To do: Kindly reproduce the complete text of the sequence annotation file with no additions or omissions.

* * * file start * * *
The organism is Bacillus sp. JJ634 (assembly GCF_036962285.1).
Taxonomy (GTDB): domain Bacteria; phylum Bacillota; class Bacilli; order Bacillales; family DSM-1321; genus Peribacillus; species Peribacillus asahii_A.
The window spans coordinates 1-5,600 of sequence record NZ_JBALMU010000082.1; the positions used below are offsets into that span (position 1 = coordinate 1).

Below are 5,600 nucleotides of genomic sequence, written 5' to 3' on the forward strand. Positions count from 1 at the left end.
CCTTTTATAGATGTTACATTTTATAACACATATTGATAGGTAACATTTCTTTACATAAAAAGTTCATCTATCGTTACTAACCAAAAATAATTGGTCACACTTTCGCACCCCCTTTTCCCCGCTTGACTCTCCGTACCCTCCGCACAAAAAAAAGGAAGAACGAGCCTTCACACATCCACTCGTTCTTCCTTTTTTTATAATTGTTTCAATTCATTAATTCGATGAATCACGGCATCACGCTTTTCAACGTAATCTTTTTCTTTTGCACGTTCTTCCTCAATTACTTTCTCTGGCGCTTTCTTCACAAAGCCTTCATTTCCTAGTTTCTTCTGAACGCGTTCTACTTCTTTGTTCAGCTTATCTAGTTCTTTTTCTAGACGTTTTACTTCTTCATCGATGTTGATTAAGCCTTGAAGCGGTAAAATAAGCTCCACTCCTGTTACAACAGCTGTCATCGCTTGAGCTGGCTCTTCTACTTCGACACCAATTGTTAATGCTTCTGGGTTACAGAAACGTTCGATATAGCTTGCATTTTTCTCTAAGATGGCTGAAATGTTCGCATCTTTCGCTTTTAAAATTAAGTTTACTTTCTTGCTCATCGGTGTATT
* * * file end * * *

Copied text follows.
The organism is Bacillus sp. JJ634 (assembly GCF_036962285.1).
Taxonomy (GTDB): domain Bacteria; phylum Bacillota; class Bacilli; order Bacillales; family DSM-1321; genus Peribacillus; species Peribacillus asahii_A.
The window spans coordinates 1-5,600 of sequence record NZ_JBALMU010000082.1; the positions used below are offsets into that span (position 1 = coordinate 1).

Below are 5,600 nucleotides of genomic sequence, written 5' to 3' on the forward strand. Positions count from 1 at the left end.
CCTTTTATAGATGTTACATTTTATAACACATATTGATAGGTAACATTTCTTTACATAAAAAGTTCATCTATCGTTACTAACCAAAAATAATTGGTCACACTTTCGCACCCCCTTTTCCCCGCTTGACTCTCCGTACCCTCCGCACAAAAAAAAGGAAGAACGAGCCTTCACACATCCACTCGTTCTTCCTTTTTTTATAATTGTTTCAATTCATTAATTCGATGAATCACGGCATCACGCTTTTCAACGTAATCTTTTTCTTTTGCACGTTCTTCCTCAATTACTTTCTCTGGCGCTTTCTTCACAAAGCCTTCATTTCCTAGTTTCTTCTGAACGCGTTCTACTTCTTTGTTCAGCTTATCTAGTTCTTTTTCTAGACGTTTTACTTCTTCATCGATGTTGATTAAGCCTTGAAGCGGTAAAATAAGCTCCACTCCTGTTACAACAGCTGTCATCGCTTGAGCTGGCTCTTCTACTTCGACACCAATTGTTAATGCTTCTGGGTTACAGAAACGTTCGATATAGCTTGCATTTTTCTCTAAGATGGCTGAAATGTTCGCATCTTTCGCTTTTAAAATTAAGTTTACTTTCTTGCTCATCGGTGTATT